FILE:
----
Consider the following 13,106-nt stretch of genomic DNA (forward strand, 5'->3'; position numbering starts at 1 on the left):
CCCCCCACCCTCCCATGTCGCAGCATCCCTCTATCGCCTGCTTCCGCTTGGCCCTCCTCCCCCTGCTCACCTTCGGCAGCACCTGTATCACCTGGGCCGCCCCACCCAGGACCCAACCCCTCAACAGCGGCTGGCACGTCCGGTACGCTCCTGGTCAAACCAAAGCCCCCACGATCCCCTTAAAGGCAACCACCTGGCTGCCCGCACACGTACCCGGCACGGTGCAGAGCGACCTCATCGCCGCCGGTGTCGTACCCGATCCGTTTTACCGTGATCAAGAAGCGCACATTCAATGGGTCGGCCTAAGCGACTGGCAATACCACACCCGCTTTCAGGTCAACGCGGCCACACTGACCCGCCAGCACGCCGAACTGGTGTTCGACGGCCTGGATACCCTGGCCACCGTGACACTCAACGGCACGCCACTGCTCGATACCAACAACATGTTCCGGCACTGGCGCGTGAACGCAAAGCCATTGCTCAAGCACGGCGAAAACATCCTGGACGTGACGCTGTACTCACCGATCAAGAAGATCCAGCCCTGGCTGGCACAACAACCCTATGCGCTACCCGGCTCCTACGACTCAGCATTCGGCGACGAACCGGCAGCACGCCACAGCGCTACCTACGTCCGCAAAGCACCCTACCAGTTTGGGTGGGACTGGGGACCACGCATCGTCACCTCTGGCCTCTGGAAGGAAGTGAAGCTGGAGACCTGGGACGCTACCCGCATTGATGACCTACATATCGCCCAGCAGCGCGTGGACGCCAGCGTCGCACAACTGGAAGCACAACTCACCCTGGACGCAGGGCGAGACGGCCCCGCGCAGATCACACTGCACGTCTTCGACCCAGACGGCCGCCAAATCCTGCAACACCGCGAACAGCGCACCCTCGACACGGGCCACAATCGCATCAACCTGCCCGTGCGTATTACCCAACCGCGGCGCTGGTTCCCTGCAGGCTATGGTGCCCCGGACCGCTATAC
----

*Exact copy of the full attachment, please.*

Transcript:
Consider the following 13,106-nt stretch of genomic DNA (forward strand, 5'->3'; position numbering starts at 1 on the left):
CCCCCCACCCTCCCATGTCGCAGCATCCCTCTATCGCCTGCTTCCGCTTGGCCCTCCTCCCCCTGCTCACCTTCGGCAGCACCTGTATCACCTGGGCCGCCCCACCCAGGACCCAACCCCTCAACAGCGGCTGGCACGTCCGGTACGCTCCTGGTCAAACCAAAGCCCCCACGATCCCCTTAAAGGCAACCACCTGGCTGCCCGCACACGTACCCGGCACGGTGCAGAGCGACCTCATCGCCGCCGGTGTCGTACCCGATCCGTTTTACCGTGATCAAGAAGCGCACATTCAATGGGTCGGCCTAAGCGACTGGCAATACCACACCCGCTTTCAGGTCAACGCGGCCACACTGACCCGCCAGCACGCCGAACTGGTGTTCGACGGCCTGGATACCCTGGCCACCGTGACACTCAACGGCACGCCACTGCTCGATACCAACAACATGTTCCGGCACTGGCGCGTGAACGCAAAGCCATTGCTCAAGCACGGCGAAAACATCCTGGACGTGACGCTGTACTCACCGATCAAGAAGATCCAGCCCTGGCTGGCACAACAACCCTATGCGCTACCCGGCTCCTACGACTCAGCATTCGGCGACGAACCGGCAGCACGCCACAGCGCTACCTACGTCCGCAAAGCACCCTACCAGTTTGGGTGGGACTGGGGACCACGCATCGTCACCTCTGGCCTCTGGAAGGAAGTGAAGCTGGAGACCTGGGACGCTACCCGCATTGATGACCTACATATCGCCCAGCAGCGCGTGGACGCCAGCGTCGCACAACTGGAAGCACAACTCACCCTGGACGCAGGGCGAGACGGCCCCGCGCAGATCACACTGCACGTCTTCGACCCAGACGGCCGCCAAATCCTGCAACACCGCGAACAGCGCACCCTCGACACGGGCCACAATCGCATCAACCTGCCCGTGCGTATTACCCAACCGCGGCGCTGGTTCCCTGCAGGCTATGGTGCCCCGGACCGCTATAC